Joe isn't going
It is no secret that this blog, and other progressive blogs, have been clamoring for Joe Lieberman's ouster from the Democratic caucus.
Today on Meet The Press, Senator Lieberman was very eager to put his betrayal of Democrats behind him. Unfortunately, the closest he came to an apology was saying that there were statements he made that he regretted saying. He did not say what those statements were.
In fact, Lieberman was indicating that his removal from a committee that he had served on for 20 years wasn't even a reprimand. But in the alternate reality world of McCain/Palin and friends, truth was never high on the list of GOP priorities.
Lieberman's unpardonable sin
I could have forgiven Lieberman, had he merely supported and praised his friend John McCain. We all know he wanted to run with him. What is unforgiveable was his decision to speak at the GOP convention and make the comments he made about Obama, both at the convention and on the campaign trail.
We may be stuck with Lieberman for now, as President-elect Obama attempts to unite the country, and with the Democrats within very close range of possessing a filibuster-proof majority in the Senate.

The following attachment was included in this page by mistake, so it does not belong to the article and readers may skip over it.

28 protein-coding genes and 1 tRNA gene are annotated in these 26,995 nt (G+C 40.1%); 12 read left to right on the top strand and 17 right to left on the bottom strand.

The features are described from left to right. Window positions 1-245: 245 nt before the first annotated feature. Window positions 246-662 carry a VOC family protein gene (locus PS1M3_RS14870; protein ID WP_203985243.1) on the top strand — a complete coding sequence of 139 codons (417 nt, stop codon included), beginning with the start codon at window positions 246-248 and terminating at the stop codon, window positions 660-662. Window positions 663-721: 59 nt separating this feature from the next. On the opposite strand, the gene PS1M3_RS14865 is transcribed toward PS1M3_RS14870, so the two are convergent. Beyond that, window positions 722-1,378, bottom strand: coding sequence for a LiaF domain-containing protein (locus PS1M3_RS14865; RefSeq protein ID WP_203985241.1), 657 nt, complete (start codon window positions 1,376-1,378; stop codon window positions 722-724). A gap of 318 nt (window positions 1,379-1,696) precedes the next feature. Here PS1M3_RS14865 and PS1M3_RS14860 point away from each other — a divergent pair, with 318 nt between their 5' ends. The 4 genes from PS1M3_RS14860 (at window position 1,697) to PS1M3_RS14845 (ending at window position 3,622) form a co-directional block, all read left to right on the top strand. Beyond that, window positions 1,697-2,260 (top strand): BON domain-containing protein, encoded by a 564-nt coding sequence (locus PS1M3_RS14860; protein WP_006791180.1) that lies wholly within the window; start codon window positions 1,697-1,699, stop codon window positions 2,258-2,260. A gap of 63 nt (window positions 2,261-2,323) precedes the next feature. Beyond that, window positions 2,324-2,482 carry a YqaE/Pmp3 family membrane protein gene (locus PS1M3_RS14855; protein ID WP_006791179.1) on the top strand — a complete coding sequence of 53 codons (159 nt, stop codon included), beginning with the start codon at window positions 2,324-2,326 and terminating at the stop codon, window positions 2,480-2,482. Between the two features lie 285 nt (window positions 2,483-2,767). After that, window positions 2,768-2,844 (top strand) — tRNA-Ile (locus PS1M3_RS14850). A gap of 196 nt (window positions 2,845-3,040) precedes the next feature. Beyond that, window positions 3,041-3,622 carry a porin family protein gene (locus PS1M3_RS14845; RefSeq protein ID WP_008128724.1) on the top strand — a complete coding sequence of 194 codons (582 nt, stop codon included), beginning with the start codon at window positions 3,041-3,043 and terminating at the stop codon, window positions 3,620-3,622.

But I will not forget. And I will be watching his performance during the next 4 years.
I did find it encouraging that Obama will at least let Lieberman stew on something. He has apparently not responded to a direct call from Lieberman, leaving the job of contacting him to surrogates.
The Katrina parallel
Interestingly, Lieberman once again adopted a let's move forward posture on something that made him personally uncomfortable.
As was once pointed out at Think Progress, he made much of the same arguments in the investigation of the Bush Administration's handling of Hurricane Katrina.
Examining the errors of Katrina, according to Lieberman, was playing "gotcha" politics. He wanted to ignore what had been done and, as he put it, move forward. In other words, no one need take resposibility.
I don't recall that being Lieberman's mantra when it came to former President Clinton and Monica Lewinsky.
Meet The Press Video
Here is the latter 2/3 of the Joe Lieberman interview. I could not find the first third of the interview posted on You Tube, but it really should be seen. You can access the first part of the interview directly from the MSNBC site. Details below.
For the first part of the Lieberman video, point your browser here. Click on the November 23rd netcast and select the video that says "Lieberman: We must unite behind Obama."
It requires the viewing of a 30-second commercial.